Director Vicente Aranda / 1965 / Spain

"Probably the most enduring of the Barcelona School films. Influenced by science fiction and the new consumer society, Fata Morgana is a formal tour de force, and the enigma of its futurist dystopia stands out as a glittering exception amid the grim realism dominant in Spanish art-house film of the time." – The Independent

Located somewhere between Luis Buñuel, Alain Robbe-Grillet and Jess Franco, the second feature from The Blood-Splattered Bride director Vicente Aranda (Libertarias, MIFF 1997) is a strange masterwork of both the Escuela de Barcelona and early giallo cinema.

In a chillingly empty city (Barcelona, standing in for the dystopian near future), vacated by its residents under a spell of collective nuclear fear, a homicidal killer is on the loose. With the police baffled by the crimes and a resident professor puzzling over murders he believes to be destiny, only a beautiful fashion model (60s Spanish star Teresa Gimpera) is aware of the peril she faces.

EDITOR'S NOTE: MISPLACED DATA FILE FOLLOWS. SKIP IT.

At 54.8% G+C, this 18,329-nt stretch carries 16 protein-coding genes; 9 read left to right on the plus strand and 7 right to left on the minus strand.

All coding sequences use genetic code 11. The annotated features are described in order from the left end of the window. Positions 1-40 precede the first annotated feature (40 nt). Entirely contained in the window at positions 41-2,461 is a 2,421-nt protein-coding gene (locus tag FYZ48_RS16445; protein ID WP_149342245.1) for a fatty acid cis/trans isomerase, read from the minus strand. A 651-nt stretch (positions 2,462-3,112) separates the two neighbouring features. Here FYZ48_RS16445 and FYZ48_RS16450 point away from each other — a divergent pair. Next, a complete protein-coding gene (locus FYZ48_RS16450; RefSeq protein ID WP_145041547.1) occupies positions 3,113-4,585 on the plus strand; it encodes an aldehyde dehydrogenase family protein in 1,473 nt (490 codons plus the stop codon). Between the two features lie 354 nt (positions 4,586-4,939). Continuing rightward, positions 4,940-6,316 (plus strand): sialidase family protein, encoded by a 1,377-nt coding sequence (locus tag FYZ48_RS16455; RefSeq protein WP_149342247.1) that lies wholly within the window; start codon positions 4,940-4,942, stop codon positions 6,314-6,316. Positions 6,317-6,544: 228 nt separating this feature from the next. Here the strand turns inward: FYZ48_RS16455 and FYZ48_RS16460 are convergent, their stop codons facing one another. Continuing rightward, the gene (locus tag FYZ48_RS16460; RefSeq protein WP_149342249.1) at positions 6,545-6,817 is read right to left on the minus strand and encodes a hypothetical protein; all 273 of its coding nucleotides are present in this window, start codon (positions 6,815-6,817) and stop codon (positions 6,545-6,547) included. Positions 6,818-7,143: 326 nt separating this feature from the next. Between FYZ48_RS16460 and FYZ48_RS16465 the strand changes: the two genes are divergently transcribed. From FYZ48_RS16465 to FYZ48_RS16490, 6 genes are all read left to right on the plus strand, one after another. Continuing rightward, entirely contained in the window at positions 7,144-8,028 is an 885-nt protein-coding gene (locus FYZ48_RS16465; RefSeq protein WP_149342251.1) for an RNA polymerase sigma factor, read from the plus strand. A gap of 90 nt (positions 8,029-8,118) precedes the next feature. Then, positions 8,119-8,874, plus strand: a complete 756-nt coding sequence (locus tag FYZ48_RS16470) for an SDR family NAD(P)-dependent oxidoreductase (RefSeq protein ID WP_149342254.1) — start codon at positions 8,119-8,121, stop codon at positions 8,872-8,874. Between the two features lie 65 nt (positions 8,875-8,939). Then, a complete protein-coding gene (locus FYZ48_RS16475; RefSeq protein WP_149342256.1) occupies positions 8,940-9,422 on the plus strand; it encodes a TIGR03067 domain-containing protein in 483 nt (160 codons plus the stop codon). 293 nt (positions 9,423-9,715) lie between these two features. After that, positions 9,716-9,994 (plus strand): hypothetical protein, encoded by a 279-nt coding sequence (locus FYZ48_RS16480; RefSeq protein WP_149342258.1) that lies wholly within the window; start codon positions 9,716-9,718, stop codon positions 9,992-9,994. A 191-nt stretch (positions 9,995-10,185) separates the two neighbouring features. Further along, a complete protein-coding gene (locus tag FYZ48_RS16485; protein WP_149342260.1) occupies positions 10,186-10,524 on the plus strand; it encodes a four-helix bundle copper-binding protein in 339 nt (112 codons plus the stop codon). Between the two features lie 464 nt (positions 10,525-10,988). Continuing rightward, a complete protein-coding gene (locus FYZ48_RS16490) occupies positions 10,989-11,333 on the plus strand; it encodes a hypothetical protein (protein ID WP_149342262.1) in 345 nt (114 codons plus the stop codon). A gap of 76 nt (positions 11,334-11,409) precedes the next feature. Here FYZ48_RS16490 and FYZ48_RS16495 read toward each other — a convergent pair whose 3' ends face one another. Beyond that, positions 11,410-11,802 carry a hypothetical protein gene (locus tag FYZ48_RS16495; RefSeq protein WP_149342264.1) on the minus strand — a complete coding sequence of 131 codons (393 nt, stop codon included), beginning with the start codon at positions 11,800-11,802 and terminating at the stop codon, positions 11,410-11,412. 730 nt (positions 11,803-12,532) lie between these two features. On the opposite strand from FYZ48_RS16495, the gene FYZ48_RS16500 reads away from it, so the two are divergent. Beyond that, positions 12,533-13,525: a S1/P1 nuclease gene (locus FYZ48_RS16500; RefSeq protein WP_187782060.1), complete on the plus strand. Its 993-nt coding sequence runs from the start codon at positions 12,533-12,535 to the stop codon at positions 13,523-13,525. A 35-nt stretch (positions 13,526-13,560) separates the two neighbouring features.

The rare film in which a woman kills two men with a fish, Fata Morgana, or Left-Handed Fate, mixes avant-garde surrealism with innovative pop-art eclecticism, Aranda serving up a fascinating thriller that trips into the psychology of the victim/killer dynamic; just as some are born to kill, are there those that are born to die?

"The film's cool aesthetic owes much to the ‘60s pop-art-meets-Cold-War world of comic books, advertising and fashion." – Fashion in Film

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